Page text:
The Reeve Foundation is ever so coy here. “Everyone living with paralysis can live boldy” . Give me a break. Borrowing the tag line from the movie here is just offensive. The Reeve Foundation taps into the myth that people who are paralyzed overwhelming desire is to walk again. Sorry, but no. The vast majority of people I know simply want to adapt to disability and move on with life. This is not easy because ableism is deeply woven into the the fabric of society. More to the point, the Reeve Foundation is part of the profit driven rehabilitation industry that sells a false bill of goods to newly minted paralyzed people. Walking is the one and only means of navigating the world. Rehabilitation facilities are now a brand that sell rehabilitation services. For example, the ReWalk is used at many rehabilitation centers. The men and women who use the ReWalk are “test pilots”. Yes, test pilots. Think Maverick. Corporations rely on the fact that most people think using a wheelchair is bad or some sort of tragedy. Walking is ideal. You must try to walk. I get it. The human body was not meant to be paralyzed. But paralyzed people abound. Without a wheelchair millions of people could not navigate the world. I know many people that use a wheelchair who love their wheelchair just like me. Yes, I love my wheelchair.
Lastly, I am not ignoring the fact that my life is sometimes harder than average nor am I saying that people with disabilities don’t have the right to decide when enough is enough but I am DONE with Hollywood and authors romanticizing and perpetuating all the negative stereotypes of my life.
At the end of the day I am simply a human that requires a lot of physical help. Just because I need someone to wipe my ass does not negate the fact that my life is worth living and is fulfilling.
Instead we get a tragedy. We get thousands upon thousands of people with disabilities who will finally see a character like themselves on the big screen in a real Hollywood blockbuster who chooses to end his own life because being disabled is too hard.
Even though Will gets the girl, has ridiculous amounts of money, power, oh and A CASTLE, he can’t imagine living life with a ridiculously higher quality of life than most people with disabilities will ever be afforded.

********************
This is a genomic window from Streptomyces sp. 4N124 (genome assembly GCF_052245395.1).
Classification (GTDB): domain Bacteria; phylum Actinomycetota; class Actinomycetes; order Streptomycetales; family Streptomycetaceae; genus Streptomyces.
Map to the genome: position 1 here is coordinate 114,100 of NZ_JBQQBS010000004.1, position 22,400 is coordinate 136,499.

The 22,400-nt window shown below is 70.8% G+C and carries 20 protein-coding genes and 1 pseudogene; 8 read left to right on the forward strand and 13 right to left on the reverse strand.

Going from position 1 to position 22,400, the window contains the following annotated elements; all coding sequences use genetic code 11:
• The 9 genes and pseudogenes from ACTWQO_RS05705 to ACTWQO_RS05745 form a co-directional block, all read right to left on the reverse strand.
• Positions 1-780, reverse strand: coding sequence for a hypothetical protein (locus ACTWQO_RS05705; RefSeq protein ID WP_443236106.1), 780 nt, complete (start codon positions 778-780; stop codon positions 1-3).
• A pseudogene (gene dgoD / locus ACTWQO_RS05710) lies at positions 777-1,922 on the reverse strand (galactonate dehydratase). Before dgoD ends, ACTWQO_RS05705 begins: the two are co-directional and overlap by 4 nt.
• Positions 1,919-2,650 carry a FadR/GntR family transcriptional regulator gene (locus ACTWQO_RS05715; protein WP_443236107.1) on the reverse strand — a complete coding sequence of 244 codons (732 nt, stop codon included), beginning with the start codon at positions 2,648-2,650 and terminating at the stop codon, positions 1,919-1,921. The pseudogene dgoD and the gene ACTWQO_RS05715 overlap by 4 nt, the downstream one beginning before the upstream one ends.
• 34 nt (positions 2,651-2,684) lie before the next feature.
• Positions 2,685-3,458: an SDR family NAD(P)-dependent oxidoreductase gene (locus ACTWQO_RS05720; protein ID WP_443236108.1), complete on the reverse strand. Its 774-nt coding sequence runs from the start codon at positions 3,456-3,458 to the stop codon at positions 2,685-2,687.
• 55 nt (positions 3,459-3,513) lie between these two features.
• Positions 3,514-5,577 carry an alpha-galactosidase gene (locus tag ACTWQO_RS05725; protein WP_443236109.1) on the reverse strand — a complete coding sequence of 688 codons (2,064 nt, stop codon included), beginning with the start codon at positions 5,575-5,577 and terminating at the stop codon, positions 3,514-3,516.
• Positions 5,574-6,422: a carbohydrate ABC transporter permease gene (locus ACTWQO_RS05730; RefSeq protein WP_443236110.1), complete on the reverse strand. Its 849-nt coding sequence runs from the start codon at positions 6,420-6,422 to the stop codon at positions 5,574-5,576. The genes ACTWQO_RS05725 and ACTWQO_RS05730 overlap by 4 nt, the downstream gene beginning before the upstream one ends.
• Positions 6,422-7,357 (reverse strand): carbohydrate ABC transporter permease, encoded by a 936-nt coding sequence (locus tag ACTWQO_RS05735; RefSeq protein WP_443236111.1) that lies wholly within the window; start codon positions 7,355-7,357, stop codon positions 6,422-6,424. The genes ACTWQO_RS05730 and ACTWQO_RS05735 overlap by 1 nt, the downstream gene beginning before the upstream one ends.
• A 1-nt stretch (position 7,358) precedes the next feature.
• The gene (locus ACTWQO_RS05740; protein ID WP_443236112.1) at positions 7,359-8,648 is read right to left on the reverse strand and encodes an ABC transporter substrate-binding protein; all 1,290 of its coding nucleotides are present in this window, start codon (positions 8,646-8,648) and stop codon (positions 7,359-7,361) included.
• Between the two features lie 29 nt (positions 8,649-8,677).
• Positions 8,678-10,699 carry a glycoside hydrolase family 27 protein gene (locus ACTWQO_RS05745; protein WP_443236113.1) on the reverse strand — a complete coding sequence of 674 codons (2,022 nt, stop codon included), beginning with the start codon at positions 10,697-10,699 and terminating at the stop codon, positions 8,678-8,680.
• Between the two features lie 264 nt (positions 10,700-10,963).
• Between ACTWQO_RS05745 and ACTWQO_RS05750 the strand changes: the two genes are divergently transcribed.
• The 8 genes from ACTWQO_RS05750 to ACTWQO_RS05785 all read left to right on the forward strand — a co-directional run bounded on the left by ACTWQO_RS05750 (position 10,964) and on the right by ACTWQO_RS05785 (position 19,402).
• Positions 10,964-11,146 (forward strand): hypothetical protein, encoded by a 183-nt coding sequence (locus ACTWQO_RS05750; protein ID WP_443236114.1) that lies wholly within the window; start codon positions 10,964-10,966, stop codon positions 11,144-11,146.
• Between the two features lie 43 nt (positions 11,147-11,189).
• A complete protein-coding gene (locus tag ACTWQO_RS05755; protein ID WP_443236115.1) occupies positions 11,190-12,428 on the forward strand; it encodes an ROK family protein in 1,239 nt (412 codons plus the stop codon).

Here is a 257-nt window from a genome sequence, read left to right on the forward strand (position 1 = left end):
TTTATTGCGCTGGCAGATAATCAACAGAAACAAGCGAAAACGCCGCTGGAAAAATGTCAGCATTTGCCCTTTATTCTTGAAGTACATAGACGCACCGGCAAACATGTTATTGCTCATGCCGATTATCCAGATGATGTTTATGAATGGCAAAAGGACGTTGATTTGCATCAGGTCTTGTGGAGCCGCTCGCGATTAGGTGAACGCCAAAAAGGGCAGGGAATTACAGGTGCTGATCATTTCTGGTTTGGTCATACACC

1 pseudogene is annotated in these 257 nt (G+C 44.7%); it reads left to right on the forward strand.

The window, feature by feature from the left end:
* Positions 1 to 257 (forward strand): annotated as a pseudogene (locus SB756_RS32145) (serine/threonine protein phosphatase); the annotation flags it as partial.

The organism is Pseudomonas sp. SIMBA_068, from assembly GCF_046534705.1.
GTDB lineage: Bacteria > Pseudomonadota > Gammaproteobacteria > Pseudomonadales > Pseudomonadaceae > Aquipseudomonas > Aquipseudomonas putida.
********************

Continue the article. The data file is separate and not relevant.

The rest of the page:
So, if the movie isn’t about them getting it on or Will’s triumph over adversity, what is the point of the movie?
Will is a plot device.
The danger of movies like, Me Before You, is that they cast disabled lives as not worth living. Not only is this not true but, I would argue, all lives have value and are worthy of love. It’s for these reasons I live my life in such a way that others hear, “You are valued and you are loved.” Every single person, no matter the body in which they live, deserve this.
So let me ask, having read some of my life story, if I said, “My life is too difficult. I think I am going to end it.” Would you say, “What a romantic gesture especially since you’ll leave a substantial amount of money (in my case due to life insurance) behind for those whom you love” or would you tell me instead, “I know your life is difficult right now but I care about you as do so many others. You make my life better and given the benefit of time, distance, and perspective, I believe you will see the value of your life too because you’ll live out the value of shared relational experiences.”
As evidenced by the complimentary Kleenex boxes handed out at the media screening, Warner Brothers is selling Me Before You as a weepy melodrama for female audiences. Louisa “Lou” Clark (Emilia Clarke) is the quirky caretaker of the quadriplegic Will Traynor (Sam Claflin); their romance is doomed from the moment they meet, but why? Will is, for all intents and purposes, a Disney prince: He’s remarkably wealthy, cultured, and (at the risk of putting too fine a point on it) is played by Sam Clalfin. He even owns an actual castle, the cherry on the crippled cake. Will insists women wouldn’t dare find him attractive, as if the wheelchair crafts a permanent bubble blinding women to his good looks, well-bred attitude, and conversational skills. This film has as low an opinion of women as it does of the disabled.